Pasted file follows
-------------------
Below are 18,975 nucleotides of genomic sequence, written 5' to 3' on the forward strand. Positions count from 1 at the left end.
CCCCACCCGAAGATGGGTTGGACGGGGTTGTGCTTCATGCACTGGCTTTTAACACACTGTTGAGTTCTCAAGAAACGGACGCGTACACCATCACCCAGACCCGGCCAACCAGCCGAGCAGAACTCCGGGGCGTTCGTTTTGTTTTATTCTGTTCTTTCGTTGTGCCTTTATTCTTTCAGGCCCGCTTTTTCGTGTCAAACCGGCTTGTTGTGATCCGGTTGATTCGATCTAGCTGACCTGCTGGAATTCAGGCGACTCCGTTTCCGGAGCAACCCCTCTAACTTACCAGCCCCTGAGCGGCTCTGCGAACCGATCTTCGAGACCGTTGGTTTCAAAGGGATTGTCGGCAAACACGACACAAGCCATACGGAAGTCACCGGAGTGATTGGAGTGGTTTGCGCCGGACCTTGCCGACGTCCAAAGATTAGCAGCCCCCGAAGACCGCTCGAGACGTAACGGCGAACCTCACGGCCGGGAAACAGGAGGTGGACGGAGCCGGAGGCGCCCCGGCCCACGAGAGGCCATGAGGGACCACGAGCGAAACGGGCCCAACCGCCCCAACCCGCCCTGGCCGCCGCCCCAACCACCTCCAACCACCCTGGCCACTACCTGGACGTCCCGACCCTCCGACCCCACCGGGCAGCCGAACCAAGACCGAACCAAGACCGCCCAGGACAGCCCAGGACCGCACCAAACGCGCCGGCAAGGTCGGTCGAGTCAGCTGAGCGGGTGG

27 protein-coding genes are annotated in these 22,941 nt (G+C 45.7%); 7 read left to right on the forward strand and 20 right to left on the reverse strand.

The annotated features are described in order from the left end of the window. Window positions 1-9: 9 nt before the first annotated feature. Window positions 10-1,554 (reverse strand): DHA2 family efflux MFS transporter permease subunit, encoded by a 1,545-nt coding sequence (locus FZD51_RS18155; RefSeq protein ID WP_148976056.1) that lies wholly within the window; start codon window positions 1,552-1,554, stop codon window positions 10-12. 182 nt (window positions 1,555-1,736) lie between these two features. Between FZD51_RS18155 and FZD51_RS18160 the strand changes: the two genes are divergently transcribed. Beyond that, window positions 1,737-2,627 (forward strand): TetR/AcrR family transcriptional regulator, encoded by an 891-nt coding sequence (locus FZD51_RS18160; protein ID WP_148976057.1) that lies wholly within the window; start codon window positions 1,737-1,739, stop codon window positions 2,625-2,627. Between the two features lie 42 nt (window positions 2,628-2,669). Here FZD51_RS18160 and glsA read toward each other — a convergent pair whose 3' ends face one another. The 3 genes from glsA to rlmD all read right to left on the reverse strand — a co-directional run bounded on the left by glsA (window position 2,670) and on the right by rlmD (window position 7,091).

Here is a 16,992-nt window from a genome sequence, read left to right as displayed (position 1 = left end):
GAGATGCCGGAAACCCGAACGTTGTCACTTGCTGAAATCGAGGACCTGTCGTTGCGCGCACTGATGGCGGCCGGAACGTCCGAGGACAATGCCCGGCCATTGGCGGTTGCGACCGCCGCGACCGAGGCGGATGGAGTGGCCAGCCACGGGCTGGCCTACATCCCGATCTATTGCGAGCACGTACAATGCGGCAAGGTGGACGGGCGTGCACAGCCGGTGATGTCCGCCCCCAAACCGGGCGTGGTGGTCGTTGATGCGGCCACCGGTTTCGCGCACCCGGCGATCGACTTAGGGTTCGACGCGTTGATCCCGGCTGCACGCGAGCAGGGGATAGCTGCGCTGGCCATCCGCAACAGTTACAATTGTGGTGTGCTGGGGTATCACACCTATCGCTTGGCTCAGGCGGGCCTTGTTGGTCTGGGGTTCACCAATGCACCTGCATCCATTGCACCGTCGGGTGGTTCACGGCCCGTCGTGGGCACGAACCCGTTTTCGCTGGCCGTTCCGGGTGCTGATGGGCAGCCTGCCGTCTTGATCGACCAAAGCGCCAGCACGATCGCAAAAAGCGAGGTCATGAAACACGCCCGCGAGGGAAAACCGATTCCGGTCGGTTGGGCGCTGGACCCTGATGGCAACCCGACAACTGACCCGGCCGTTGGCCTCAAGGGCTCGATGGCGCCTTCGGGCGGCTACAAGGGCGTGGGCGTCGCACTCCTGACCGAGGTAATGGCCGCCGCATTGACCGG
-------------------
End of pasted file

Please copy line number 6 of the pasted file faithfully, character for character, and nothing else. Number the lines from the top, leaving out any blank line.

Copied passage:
GAGATGCCGGAAACCCGAACGTTGTCACTTGCTGAAATCGAGGACCTGTCGTTGCGCGCACTGATGGCGGCCGGAACGTCCGAGGACAATGCCCGGCCATTGGCGGTTGCGACCGCCGCGACCGAGGCGGATGGAGTGGCCAGCCACGGGCTGGCCTACATCCCGATCTATTGCGAGCACGTACAATGCGGCAAGGTGGACGGGCGTGCACAGCCGGTGATGTCCGCCCCCAAACCGGGCGTGGTGGTCGTTGATGCGGCCACCGGTTTCGCGCACCCGGCGATCGACTTAGGGTTCGACGCGTTGATCCCGGCTGCACGCGAGCAGGGGATAGCTGCGCTGGCCATCCGCAACAGTTACAATTGTGGTGTGCTGGGGTATCACACCTATCGCTTGGCTCAGGCGGGCCTTGTTGGTCTGGGGTTCACCAATGCACCTGCATCCATTGCACCGTCGGGTGGTTCACGGCCCGTCGTGGGCACGAACCCGTTTTCGCTGGCCGTTCCGGGTGCTGATGGGCAGCCTGCCGTCTTGATCGACCAAAGCGCCAGCACGATCGCAAAAAGCGAGGTCATGAAACACGCCCGCGAGGGAAAACCGATTCCGGTCGGTTGGGCGCTGGACCCTGATGGCAACCCGACAACTGACCCGGCCGTTGGCCTCAAGGGCTCGATGGCGCCTTCGGGCGGCTACAAGGGCGTGGGCGTCGCACTCCTGACCGAGGTAATGGCCGCCGCATTGACCGG